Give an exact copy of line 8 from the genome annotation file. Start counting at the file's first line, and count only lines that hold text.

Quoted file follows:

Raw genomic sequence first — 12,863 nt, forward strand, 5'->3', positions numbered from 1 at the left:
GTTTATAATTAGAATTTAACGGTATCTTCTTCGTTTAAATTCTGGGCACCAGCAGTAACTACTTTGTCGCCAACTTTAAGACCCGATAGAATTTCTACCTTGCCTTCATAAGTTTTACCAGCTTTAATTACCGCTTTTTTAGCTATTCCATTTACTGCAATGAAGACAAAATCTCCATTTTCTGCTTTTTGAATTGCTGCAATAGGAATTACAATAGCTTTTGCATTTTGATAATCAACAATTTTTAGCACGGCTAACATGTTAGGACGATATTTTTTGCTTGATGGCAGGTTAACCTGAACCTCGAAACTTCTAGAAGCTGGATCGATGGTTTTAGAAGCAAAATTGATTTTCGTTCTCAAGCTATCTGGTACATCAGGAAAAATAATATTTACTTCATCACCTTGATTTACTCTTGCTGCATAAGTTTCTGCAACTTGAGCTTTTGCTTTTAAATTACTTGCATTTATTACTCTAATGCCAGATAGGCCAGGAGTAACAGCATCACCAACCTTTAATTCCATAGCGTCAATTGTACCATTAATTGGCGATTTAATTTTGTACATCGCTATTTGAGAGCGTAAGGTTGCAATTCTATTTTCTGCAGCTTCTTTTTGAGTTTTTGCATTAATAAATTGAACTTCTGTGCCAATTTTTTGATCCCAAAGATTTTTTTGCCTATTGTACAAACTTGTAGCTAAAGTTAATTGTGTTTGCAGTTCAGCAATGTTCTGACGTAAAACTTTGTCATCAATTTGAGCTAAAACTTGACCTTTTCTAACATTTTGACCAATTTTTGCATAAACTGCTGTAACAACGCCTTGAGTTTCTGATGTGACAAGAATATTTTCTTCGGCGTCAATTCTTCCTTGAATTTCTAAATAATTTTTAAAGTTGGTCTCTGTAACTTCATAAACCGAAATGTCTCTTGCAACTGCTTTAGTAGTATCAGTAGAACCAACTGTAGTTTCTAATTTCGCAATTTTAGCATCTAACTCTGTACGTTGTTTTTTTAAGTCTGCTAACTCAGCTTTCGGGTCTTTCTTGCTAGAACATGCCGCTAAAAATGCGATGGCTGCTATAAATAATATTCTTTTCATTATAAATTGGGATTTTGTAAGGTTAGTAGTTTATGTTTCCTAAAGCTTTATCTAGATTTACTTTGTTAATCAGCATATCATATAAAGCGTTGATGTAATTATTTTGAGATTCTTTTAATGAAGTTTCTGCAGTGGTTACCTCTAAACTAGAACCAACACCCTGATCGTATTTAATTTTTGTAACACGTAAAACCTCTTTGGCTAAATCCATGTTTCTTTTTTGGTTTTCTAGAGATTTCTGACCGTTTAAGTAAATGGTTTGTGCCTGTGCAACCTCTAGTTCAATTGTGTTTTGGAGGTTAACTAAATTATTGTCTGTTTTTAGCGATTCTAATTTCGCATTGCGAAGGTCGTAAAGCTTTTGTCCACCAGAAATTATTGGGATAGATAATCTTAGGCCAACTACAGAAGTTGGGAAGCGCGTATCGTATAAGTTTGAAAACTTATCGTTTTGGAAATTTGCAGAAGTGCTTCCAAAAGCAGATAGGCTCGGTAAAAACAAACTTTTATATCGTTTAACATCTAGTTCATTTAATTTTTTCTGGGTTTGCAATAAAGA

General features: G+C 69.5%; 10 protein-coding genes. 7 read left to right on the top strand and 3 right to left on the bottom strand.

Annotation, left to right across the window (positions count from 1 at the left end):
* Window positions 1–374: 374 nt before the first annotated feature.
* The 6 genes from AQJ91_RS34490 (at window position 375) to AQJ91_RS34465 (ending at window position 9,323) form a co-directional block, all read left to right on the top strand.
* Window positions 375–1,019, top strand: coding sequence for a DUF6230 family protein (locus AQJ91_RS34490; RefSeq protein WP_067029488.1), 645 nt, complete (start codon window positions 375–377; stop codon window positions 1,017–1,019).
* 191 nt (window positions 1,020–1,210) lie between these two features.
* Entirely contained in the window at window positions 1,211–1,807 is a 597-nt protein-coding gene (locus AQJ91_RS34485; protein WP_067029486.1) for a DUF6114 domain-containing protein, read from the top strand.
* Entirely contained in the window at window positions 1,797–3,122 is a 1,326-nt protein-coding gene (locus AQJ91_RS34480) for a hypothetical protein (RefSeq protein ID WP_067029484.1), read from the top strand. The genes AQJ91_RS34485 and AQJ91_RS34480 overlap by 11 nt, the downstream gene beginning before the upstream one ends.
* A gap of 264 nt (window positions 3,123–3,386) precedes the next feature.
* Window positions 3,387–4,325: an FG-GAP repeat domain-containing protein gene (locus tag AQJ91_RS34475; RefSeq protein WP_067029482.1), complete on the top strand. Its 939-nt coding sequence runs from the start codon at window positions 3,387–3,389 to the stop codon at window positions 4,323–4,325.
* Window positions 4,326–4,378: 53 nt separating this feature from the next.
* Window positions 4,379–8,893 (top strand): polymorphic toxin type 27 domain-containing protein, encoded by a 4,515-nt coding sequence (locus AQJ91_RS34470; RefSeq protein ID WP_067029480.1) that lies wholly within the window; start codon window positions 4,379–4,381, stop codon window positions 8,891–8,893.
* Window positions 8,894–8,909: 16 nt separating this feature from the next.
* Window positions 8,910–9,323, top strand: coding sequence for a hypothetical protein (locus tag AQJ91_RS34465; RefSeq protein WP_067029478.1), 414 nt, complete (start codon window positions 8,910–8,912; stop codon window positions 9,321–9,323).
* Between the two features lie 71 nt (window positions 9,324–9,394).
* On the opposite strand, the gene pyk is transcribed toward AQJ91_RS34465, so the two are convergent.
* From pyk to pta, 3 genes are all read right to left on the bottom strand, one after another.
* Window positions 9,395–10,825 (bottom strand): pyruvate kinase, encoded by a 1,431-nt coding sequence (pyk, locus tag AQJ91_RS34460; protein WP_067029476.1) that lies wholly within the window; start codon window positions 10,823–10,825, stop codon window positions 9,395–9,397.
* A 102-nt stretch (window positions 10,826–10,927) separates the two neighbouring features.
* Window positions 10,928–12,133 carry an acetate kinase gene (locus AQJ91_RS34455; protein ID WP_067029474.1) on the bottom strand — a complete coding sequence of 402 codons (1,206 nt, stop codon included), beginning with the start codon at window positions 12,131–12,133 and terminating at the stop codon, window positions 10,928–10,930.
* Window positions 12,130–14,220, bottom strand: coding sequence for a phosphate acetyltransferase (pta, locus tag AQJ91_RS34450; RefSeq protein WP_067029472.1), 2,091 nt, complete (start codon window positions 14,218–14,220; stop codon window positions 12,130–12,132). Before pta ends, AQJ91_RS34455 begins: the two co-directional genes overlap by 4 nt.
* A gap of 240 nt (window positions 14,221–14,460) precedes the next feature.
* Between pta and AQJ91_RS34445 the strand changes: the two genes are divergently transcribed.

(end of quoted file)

* 191 nt (window positions 1,020–1,210) lie between these two features.